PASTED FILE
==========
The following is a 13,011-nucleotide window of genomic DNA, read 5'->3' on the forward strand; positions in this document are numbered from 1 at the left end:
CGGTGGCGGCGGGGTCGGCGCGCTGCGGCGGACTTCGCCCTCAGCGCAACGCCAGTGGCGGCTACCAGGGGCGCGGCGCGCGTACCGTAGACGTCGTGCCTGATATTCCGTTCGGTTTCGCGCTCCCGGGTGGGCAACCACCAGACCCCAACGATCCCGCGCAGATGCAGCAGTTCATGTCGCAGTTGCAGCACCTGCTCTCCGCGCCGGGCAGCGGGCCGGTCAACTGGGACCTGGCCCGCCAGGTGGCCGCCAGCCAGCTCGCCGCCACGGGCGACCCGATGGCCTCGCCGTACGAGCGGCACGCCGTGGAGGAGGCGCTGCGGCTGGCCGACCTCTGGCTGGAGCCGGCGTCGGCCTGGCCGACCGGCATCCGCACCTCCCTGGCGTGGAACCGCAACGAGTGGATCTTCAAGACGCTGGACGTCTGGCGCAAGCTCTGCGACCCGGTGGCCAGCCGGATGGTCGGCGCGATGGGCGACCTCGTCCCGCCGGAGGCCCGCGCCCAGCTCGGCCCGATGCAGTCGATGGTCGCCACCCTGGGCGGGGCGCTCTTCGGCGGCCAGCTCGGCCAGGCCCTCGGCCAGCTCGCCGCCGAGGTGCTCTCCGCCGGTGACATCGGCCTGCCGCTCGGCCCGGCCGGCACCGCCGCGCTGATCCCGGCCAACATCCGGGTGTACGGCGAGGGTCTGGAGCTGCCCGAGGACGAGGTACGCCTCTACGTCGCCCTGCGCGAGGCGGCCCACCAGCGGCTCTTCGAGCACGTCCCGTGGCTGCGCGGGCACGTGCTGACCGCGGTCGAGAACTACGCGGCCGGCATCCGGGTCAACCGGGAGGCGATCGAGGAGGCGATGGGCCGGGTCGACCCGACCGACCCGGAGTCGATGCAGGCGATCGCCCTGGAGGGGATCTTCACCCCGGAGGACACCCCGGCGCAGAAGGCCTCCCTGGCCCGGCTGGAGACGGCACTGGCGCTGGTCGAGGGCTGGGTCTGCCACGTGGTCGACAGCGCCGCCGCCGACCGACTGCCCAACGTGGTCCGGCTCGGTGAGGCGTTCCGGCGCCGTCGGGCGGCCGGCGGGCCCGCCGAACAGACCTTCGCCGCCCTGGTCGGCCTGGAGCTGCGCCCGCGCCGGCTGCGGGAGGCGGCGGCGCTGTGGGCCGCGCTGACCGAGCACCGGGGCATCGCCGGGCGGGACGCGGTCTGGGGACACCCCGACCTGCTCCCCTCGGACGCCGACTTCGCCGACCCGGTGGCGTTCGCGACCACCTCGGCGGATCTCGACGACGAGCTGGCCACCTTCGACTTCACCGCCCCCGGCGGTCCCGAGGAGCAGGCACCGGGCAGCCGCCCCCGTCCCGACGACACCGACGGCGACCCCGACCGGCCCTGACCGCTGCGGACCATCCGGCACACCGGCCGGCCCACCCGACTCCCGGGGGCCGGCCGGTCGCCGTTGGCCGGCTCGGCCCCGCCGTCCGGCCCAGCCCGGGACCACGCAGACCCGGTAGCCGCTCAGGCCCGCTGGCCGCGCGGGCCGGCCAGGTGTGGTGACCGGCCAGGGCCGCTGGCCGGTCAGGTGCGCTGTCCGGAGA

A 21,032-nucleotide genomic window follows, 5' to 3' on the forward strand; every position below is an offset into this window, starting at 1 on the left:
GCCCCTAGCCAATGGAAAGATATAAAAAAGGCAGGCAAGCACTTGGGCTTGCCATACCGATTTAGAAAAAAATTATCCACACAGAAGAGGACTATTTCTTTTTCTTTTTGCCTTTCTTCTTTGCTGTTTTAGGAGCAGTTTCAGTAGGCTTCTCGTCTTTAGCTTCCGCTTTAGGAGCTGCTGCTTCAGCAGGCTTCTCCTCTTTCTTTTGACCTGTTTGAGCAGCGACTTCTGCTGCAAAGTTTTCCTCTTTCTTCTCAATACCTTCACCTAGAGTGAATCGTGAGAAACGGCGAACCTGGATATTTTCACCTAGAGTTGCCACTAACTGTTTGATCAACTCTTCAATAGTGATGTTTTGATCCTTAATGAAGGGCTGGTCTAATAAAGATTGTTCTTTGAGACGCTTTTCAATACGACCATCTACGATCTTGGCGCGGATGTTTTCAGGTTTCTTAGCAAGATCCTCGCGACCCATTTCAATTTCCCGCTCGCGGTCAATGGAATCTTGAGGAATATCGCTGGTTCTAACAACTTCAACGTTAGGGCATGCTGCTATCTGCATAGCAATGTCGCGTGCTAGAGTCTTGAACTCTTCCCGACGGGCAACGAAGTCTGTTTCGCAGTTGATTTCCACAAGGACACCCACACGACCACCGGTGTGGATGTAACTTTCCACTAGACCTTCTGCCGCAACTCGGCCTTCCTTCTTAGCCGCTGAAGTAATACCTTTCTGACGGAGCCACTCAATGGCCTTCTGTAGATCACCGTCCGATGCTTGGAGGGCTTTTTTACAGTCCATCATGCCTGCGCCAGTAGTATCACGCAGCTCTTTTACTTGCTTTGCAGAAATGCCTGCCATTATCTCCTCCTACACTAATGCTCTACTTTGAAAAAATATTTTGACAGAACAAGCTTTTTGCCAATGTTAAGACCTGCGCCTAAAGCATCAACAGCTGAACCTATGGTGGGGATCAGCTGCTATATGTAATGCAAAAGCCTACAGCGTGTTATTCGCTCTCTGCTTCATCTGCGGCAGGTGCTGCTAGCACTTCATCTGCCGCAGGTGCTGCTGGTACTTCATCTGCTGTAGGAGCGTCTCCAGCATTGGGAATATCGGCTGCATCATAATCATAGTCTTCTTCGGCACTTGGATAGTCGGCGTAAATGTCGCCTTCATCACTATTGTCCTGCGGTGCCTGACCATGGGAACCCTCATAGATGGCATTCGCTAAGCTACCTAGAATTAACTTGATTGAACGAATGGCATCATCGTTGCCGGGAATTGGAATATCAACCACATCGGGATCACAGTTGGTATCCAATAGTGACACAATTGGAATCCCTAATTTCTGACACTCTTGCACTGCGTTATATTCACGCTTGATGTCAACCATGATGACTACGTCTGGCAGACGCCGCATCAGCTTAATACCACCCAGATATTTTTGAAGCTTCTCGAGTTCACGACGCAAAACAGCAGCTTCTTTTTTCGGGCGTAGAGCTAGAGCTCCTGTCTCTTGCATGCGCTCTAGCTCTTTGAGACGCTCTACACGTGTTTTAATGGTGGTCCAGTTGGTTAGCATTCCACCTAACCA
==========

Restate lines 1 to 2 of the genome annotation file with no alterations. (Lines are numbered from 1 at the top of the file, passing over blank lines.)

The following is a 13,011-nucleotide window of genomic DNA, read 5'->3' on the forward strand; positions in this document are numbered from 1 at the left end:
CGGTGGCGGCGGGGTCGGCGCGCTGCGGCGGACTTCGCCCTCAGCGCAACGCCAGTGGCGGCTACCAGGGGCGCGGCGCGCGTACCGTAGACGTCGTGCCTGATATTCCGTTCGGTTTCGCGCTCCCGGGTGGGCAACCACCAGACCCCAACGATCCCGCGCAGATGCAGCAGTTCATGTCGCAGTTGCAGCACCTGCTCTCCGCGCCGGGCAGCGGGCCGGTCAACTGGGACCTGGCCCGCCAGGTGGCCGCCAGCCAGCTCGCCGCCACGGGCGACCCGATGGCCTCGCCGTACGAGCGGCACGCCGTGGAGGAGGCGCTGCGGCTGGCCGACCTCTGGCTGGAGCCGGCGTCGGCCTGGCCGACCGGCATCCGCACCTCCCTGGCGTGGAACCGCAACGAGTGGATCTTCAAGACGCTGGACGTCTGGCGCAAGCTCTGCGACCCGGTGGCCAGCCGGATGGTCGGCGCGATGGGCGACCTCGTCCCGCCGGAGGCCCGCGCCCAGCTCGGCCCGATGCAGTCGATGGTCGCCACCCTGGGCGGGGCGCTCTTCGGCGGCCAGCTCGGCCAGGCCCTCGGCCAGCTCGCCGCCGAGGTGCTCTCCGCCGGTGACATCGGCCTGCCGCTCGGCCCGGCCGGCACCGCCGCGCTGATCCCGGCCAACATCCGGGTGTACGGCGAGGGTCTGGAGCTGCCCGAGGACGAGGTACGCCTCTACGTCGCCCTGCGCGAGGCGGCCCACCAGCGGCTCTTCGAGCACGTCCCGTGGCTGCGCGGGCACGTGCTGACCGCGGTCGAGAACTACGCGGCCGGCATCCGGGTCAACCGGGAGGCGATCGAGGAGGCGATGGGCCGGGTCGACCCGACCGACCCGGAGTCGATGCAGGCGATCGCCCTGGAGGGGATCTTCACCCCGGAGGACACCCCGGCGCAGAAGGCCTCCCTGGCCCGGCTGGAGACGGCACTGGCGCTGGTCGAGGGCTGGGTCTGCCACGTGGTCGACAGCGCCGCCGCCGACCGACTGCCCAACGTGGTCCGGCTCGGTGAGGCGTTCCGGCGCCGTCGGGCGGCCGGCGGGCCCGCCGAACAGACCTTCGCCGCCCTGGTCGGCCTGGAGCTGCGCCCGCGCCGGCTGCGGGAGGCGGCGGCGCTGTGGGCCGCGCTGACCGAGCACCGGGGCATCGCCGGGCGGGACGCGGTCTGGGGACACCCCGACCTGCTCCCCTCGGACGCCGACTTCGCCGACCCGGTGGCGTTCGCGACCACCTCGGCGGATCTCGACGACGAGCTGGCCACCTTCGACTTCACCGCCCCCGGCGGTCCCGAGGAGCAGGCACCGGGCAGCCGCCCCCGTCCCGACGACACCGACGGCGACCCCGACCGGCCCTGACCGCTGCGGACCATCCGGCACACCGGCCGGCCCACCCGACTCCCGGGGGCCGGCCGGTCGCCGTTGGCCGGCTCGGCCCCGCCGTCCGGCCCAGCCCGGGACCACGCAGACCCGGTAGCCGCTCAGGCCCGCTGGCCGCGCGGGCCGGCCAGGTGTGGTGACCGGCCAGGGCCGCTGGCCGGTCAGGTGCGCTGTCCGGAGA